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-   -   Air movements in the room (http://www.cfd-online.com/Forums/cfx/20520-air-movements-room.html)

Nevill Krik July 28, 2004 00:53

Air movements in the room
 
Dear Experts,

I'm a bit new as a CFX user, so don't be too severe to my question.

I try to make a simulation of a air inside the room. There are ventilation inlet and outlet. At the outlet I suggest the constant air speed at the outlet and the pressure=0 at the inlet.

There is central heating radiator below the window. I set the temperature of the radiator, window and the ambient air.

I need the air velocity picture inside the room. I have problems with the convergence of the solution - I cant drop the RMS for the moments below 10e-3 - 10e-4. And what is more - during the solution the CFX built the wall in the inlet and totally close it:

------------ A wall has been placed at portion(s) of an INLET boundary condition (at 97 % of the faces, 96 % of the area) to prevent fluid from flowing out of the domain. The boundary condition name is: DoorGap. The fluid name is: Air Ideal Gas. ---------

I tried both steady state and transient simulation. The situation persists. It looks like the turbulence has the main role in the behaviour.

I don't understand what's wrong with my model. It is just like the simulation in CFX 5.7 tutorial...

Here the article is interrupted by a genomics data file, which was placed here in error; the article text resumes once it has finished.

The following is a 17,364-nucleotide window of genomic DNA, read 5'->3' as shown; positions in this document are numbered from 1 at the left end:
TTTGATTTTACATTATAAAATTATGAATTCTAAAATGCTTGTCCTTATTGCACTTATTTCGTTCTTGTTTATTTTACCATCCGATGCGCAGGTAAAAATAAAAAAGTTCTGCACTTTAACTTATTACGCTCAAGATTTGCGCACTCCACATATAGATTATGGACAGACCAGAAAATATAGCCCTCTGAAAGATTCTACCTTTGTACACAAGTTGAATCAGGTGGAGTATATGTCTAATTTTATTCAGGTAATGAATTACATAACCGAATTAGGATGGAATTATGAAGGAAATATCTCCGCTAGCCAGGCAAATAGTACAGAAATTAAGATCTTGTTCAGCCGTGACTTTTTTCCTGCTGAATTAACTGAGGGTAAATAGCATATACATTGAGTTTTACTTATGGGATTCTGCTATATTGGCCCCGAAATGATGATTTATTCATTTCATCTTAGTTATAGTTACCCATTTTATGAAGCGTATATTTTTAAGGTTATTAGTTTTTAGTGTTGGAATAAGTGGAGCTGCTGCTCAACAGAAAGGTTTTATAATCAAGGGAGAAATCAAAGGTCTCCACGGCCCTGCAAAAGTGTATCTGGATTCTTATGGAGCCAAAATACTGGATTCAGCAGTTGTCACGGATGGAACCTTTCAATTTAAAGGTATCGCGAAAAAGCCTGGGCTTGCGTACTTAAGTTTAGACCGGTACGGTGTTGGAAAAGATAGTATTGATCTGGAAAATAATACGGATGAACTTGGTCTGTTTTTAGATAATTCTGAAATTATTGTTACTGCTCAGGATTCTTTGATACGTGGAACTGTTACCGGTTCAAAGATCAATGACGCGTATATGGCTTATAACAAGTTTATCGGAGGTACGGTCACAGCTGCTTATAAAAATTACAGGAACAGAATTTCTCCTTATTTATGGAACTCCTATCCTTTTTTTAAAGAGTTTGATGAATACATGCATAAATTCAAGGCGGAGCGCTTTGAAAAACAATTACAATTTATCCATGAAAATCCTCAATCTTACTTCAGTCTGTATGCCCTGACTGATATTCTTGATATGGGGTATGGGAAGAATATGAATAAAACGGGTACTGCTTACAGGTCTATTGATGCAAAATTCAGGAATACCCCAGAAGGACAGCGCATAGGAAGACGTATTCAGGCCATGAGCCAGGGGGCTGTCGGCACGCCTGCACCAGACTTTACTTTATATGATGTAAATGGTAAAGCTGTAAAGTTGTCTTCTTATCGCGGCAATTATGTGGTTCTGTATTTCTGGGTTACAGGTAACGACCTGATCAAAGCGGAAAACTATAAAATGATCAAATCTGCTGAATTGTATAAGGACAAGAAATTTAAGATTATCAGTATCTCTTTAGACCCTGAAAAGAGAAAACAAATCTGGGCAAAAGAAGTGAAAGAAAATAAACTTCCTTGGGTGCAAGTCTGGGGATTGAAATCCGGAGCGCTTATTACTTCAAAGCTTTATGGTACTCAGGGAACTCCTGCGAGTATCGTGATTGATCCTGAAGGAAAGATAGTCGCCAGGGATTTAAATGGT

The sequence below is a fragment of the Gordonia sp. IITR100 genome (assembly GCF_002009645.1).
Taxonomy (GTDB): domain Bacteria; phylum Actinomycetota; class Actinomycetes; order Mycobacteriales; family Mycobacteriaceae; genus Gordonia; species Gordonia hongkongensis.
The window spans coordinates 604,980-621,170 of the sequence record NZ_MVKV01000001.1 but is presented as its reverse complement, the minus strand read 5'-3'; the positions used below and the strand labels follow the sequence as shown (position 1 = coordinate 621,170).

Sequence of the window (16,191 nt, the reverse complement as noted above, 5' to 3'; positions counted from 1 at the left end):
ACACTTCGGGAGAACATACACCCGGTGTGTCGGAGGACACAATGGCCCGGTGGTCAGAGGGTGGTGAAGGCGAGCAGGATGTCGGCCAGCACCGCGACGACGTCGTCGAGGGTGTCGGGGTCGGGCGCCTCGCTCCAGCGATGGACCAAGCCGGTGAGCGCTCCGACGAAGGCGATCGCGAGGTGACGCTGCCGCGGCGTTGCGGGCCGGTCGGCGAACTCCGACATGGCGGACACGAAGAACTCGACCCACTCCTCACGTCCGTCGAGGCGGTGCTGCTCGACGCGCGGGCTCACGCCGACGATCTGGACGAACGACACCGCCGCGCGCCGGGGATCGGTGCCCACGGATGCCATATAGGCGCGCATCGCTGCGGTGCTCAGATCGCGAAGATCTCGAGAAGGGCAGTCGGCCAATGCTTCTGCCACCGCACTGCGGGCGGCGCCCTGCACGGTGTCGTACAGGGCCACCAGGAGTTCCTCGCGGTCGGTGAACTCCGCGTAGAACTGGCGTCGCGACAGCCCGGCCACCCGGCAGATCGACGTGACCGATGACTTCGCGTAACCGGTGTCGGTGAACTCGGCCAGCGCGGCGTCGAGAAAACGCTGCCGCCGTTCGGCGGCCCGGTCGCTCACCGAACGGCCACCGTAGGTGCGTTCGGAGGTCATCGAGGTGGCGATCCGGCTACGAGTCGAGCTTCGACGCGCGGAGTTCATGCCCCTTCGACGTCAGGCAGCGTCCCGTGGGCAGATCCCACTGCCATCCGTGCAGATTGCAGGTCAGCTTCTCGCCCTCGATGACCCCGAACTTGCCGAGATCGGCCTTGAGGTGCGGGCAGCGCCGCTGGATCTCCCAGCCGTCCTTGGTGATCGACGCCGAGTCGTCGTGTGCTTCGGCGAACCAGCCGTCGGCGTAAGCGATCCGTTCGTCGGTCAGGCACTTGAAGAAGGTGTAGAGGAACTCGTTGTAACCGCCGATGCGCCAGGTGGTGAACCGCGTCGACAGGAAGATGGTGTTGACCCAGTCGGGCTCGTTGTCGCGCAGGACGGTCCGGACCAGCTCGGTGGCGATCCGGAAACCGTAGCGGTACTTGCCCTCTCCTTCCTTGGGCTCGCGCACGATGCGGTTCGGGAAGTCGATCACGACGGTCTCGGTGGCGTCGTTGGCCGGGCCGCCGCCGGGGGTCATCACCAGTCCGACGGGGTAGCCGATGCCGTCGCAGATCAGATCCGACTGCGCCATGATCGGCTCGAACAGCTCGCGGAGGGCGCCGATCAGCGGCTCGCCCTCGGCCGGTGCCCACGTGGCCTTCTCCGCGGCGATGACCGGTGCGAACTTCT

Do you have and suggestions?

Thank you!

test July 28, 2004 03:36

Re: Air movements in the room
 
It would be easier to help you if you can post your .out or your ccl file in the forum. You can as well take the help from your local CFX support person.

Nevill Krik July 28, 2004 09:02

Re: Air movements in the room
 
The last out file from the transient solutin has 307kb size. I don't think it's normal to post it here. What ccl file do you mean?

Glenn Horrocks July 28, 2004 18:16

Re: Air movements in the room
 
Hi Nevill,

The warning message you are getting is because flow is going out an inlet. It generally causes convergence problems so you should try to fix it.

Two options: Move your inlet further upstream to where there is no backflow. The inlet will then only see forward flow and will behave itself much better. The alternate option is to use an opening. Openings allow backflow, but can be a little harder to converge and is not as accurate as the first option (if you can do it).

Glenn


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